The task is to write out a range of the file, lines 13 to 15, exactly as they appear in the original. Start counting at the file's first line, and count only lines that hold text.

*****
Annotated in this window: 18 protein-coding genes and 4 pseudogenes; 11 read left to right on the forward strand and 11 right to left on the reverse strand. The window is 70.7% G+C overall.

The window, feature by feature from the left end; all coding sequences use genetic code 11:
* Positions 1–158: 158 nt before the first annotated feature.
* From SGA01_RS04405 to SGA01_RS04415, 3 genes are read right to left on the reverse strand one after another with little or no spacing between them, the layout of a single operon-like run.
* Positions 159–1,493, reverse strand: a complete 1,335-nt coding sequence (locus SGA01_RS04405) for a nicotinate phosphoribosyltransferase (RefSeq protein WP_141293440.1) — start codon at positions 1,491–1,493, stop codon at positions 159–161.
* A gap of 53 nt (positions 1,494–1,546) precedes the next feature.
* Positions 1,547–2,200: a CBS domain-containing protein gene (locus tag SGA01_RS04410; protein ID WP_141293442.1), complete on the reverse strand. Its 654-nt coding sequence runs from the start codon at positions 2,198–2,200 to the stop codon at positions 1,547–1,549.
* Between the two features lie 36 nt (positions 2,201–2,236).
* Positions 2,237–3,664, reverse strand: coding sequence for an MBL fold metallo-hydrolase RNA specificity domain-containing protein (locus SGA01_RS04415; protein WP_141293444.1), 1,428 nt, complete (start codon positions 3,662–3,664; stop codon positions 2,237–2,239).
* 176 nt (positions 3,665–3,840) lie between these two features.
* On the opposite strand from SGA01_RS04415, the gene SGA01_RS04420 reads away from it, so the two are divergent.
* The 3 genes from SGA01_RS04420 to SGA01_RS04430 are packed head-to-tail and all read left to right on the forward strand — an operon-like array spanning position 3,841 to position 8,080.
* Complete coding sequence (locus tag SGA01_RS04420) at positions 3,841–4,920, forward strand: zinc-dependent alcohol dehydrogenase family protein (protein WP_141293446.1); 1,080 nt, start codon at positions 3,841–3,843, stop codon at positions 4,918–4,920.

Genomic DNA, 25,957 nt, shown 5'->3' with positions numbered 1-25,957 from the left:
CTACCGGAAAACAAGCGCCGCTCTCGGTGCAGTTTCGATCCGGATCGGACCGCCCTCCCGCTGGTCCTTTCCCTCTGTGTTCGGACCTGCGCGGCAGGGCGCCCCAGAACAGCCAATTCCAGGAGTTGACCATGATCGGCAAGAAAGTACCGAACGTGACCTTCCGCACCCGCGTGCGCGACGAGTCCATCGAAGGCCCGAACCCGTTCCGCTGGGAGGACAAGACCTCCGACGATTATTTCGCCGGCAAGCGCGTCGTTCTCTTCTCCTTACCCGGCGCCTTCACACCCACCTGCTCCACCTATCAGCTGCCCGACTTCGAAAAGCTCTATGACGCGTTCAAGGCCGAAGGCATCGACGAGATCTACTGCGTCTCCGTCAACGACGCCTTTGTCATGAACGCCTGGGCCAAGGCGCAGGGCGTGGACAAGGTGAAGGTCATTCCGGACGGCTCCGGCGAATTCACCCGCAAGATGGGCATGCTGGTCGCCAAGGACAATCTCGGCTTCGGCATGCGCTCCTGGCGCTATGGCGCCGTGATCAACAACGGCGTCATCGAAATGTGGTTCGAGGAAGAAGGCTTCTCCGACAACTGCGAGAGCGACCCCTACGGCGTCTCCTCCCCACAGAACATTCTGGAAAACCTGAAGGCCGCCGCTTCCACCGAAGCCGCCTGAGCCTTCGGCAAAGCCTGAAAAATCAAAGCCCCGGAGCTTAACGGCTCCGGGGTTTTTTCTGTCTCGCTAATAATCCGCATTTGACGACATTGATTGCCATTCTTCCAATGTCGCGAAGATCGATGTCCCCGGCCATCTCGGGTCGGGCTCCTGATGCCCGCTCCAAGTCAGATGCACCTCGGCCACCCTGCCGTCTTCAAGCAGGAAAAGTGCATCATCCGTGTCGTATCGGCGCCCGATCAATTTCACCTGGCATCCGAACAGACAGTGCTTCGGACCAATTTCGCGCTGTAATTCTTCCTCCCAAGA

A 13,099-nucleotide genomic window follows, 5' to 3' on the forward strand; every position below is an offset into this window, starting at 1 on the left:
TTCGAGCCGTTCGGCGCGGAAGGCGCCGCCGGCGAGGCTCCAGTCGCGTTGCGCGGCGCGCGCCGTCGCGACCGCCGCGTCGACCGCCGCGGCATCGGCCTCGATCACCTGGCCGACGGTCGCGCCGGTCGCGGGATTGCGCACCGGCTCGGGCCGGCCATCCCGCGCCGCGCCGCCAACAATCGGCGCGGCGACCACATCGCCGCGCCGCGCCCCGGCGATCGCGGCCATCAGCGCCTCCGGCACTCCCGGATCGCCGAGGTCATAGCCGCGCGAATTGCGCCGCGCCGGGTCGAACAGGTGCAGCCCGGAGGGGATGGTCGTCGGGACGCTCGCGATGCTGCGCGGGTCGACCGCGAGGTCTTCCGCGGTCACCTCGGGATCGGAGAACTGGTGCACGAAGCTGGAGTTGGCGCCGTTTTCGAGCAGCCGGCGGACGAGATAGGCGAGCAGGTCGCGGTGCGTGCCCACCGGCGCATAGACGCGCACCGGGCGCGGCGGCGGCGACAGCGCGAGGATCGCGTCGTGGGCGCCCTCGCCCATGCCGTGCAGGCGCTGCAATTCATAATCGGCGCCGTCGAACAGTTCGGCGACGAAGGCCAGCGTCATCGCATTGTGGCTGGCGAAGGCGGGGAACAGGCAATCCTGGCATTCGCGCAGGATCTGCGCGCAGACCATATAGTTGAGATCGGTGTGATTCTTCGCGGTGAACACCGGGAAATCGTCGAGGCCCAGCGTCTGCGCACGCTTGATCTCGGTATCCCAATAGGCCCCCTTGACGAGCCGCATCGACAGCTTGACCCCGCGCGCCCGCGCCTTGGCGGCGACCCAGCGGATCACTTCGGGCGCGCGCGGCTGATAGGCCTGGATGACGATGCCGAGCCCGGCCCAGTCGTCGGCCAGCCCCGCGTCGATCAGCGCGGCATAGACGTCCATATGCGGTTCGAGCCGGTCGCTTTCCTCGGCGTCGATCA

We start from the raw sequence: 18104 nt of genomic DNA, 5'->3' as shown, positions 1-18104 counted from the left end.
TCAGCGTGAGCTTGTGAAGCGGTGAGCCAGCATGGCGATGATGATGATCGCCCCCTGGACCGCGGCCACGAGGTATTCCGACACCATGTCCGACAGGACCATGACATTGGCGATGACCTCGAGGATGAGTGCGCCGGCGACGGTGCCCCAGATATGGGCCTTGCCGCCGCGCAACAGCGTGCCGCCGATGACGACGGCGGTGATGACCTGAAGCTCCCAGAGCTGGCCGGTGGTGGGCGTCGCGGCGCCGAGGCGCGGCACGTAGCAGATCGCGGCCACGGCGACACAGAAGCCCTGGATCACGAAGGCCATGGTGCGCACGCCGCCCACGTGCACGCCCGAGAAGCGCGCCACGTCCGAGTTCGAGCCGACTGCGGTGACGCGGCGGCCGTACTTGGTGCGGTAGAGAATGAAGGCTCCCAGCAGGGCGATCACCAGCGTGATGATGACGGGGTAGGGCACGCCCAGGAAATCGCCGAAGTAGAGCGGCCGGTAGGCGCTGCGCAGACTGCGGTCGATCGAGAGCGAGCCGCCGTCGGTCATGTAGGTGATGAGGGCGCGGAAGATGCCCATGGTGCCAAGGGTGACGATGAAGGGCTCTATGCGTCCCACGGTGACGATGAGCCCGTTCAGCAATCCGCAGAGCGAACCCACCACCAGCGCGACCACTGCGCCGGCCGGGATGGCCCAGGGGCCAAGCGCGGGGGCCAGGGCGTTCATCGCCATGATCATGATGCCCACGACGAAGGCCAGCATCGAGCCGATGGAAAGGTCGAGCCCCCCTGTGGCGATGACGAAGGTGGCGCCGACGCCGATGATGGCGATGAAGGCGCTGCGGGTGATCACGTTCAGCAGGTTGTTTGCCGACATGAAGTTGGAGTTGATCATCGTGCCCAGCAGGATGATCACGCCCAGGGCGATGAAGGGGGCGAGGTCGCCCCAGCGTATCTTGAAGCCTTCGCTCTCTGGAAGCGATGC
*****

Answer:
* Complete coding sequence (locus tag SGA01_RS04420) at positions 3,841–4,920, forward strand: zinc-dependent alcohol dehydrogenase family protein (protein WP_141293446.1); 1,080 nt, start codon at positions 3,841–3,843, stop codon at positions 4,918–4,920.

Genomic DNA, 25,957 nt, shown 5'->3' with positions numbered 1-25,957 from the left:
CTACCGGAAAACAAGCGCCGCTCTCGGTGCAGTTTCGATCCGGATCGGACCGCCCTCCCGCTGGTCCTTTCCCTCTGTGTTCGGACCTGCGCGGCAGGGCGCCCCAGAACAGCCAATTCCAGGAGTTGACCATGATCGGCAAGAAAGTACCGAACGTGACCTTCCGCACCCGCGTGCGCGACGAGTCCATCGAAGGCCCGAACCCGTTCCGCTGGGAGGACAAGACCTCCGACGATTATTTCGCCGGCAAGCGCGTCGTTCTCTTCTCCTTACCCGGCGCCTTCACACCCACCTGCTCCACCTATCAGCTGCCCGACTTCGAAAAGCTCTATGACGCGTTCAAGGCCGAAGGCATCGACGAGATCTACTGCGTCTCCGTCAACGACGCCTTTGTCATGAACGCCTGGGCCAAGGCGCAGGGCGTGGACAAGGTGAAGGTCATTCCGGACGGCTCCGGCGAATTCACCCGCAAGATGGGCATGCTGGTCGCCAAGGACAATCTCGGCTTCGGCATGCGCTCCTGGCGCTATGGCGCCGTGATCAACAACGGCGTCATCGAAATGTGGTTCGAGGAAGAAGGCTTCTCCGACAACTGCGAGAGCGACCCCTACGGCGTCTCCTCCCCACAGAACATTCTGGAAAACCTGAAGGCCGCCGCTTCCACCGAAGCCGCCTGAGCCTTCGGCAAAGCCTGAAAAATCAAAGCCCCGGAGCTTAACGGCTCCGGGGTTTTTTCTGTCTCGCTAATAATCCGCATTTGACGACATTGATTGCCATTCTTCCAATGTCGCGAAGATCGATGTCCCCGGCCATCTCGGGTCGGGCTCCTGATGCCCGCTCCAAGTCAGATGCACCTCGGCCACCCTGCCGTCTTCAAGCAGGAAAAGTGCATCATCCGTGTCGTATCGGCGCCCGATCAATTTCACCTGGCATCCGAACAGACAGTGCTTCGGACCAATTTCGCGCTGTAATTCTTCCTCCCAAGA